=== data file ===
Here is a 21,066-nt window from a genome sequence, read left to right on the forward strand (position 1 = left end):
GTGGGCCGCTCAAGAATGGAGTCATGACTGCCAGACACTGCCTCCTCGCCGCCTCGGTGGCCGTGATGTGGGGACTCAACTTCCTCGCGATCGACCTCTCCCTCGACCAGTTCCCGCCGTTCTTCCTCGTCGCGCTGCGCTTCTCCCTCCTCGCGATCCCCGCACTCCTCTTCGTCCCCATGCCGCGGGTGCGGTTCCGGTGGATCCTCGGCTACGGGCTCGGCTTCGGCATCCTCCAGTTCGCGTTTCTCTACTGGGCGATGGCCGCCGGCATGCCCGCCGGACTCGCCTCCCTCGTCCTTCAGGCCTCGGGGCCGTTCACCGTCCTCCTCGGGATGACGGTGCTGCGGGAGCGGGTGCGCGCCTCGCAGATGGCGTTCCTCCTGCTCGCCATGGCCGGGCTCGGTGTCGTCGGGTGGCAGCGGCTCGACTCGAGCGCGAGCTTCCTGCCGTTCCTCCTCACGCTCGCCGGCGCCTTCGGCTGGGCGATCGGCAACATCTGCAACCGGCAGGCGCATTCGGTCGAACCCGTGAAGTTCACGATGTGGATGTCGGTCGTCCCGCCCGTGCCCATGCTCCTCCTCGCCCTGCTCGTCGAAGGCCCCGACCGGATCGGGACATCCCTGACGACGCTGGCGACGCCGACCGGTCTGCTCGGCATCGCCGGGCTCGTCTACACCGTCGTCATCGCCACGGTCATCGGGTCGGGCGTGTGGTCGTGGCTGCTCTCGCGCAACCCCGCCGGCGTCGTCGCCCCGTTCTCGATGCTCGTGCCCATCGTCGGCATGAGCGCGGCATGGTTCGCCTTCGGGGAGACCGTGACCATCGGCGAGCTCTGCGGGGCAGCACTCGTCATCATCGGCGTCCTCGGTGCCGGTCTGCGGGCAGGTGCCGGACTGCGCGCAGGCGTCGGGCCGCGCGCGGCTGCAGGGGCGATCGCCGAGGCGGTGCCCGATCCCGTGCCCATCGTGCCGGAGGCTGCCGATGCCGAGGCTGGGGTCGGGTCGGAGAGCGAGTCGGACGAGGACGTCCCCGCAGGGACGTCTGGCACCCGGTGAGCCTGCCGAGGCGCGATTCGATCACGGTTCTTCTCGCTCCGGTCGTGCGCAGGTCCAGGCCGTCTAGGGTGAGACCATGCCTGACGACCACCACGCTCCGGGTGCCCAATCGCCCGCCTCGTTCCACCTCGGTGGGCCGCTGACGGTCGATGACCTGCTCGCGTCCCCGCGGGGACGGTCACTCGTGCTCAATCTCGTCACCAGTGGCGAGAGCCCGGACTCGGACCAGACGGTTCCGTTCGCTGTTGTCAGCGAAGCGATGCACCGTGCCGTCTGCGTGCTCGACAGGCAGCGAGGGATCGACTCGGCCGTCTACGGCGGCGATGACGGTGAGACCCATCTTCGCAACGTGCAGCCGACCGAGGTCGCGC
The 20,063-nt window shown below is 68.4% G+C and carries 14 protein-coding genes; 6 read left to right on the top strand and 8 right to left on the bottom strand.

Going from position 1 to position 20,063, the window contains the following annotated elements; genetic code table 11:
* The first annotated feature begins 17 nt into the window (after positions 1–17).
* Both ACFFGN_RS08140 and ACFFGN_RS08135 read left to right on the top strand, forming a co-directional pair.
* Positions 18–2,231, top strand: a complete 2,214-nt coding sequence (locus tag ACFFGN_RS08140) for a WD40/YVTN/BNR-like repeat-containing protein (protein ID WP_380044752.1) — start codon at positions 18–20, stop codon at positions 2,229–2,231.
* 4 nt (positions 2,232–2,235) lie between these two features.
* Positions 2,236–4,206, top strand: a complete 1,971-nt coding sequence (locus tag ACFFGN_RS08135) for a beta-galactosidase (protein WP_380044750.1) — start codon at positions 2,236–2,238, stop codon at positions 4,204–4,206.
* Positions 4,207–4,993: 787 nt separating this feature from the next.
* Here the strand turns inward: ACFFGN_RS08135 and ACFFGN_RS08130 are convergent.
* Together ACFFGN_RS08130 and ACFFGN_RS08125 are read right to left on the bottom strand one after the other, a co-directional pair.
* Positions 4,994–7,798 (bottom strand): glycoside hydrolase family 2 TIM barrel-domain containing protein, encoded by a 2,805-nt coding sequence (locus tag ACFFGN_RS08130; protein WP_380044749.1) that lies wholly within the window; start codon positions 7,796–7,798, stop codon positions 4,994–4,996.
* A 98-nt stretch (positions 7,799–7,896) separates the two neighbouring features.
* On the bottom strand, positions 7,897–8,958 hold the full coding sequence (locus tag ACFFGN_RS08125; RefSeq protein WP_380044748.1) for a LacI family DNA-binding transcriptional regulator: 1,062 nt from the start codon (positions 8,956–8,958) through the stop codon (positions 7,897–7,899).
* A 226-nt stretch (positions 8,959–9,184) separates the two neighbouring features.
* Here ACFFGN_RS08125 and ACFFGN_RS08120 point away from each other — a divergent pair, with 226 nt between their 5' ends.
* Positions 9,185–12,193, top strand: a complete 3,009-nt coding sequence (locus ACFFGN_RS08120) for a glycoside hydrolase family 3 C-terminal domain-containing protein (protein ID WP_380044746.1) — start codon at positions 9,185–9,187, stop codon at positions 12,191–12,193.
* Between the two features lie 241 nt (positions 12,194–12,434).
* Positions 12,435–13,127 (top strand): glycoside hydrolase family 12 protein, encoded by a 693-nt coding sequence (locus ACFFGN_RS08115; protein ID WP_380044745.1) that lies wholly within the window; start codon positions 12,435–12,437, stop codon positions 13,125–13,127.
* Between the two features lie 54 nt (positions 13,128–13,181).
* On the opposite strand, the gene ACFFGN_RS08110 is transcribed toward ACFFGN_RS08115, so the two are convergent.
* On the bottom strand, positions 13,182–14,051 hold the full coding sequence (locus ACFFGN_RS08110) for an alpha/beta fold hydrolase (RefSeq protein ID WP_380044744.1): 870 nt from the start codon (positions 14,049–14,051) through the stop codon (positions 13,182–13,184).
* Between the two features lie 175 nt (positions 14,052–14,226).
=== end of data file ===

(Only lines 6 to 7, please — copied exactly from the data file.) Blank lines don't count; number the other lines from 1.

* Both ACFFGN_RS08140 and ACFFGN_RS08135 read left to right on the top strand, forming a co-directional pair.
* Positions 18–2,231, top strand: a complete 2,214-nt coding sequence (locus tag ACFFGN_RS08140) for a WD40/YVTN/BNR-like repeat-containing protein (protein ID WP_380044752.1) — start codon at positions 18–20, stop codon at positions 2,229–2,231.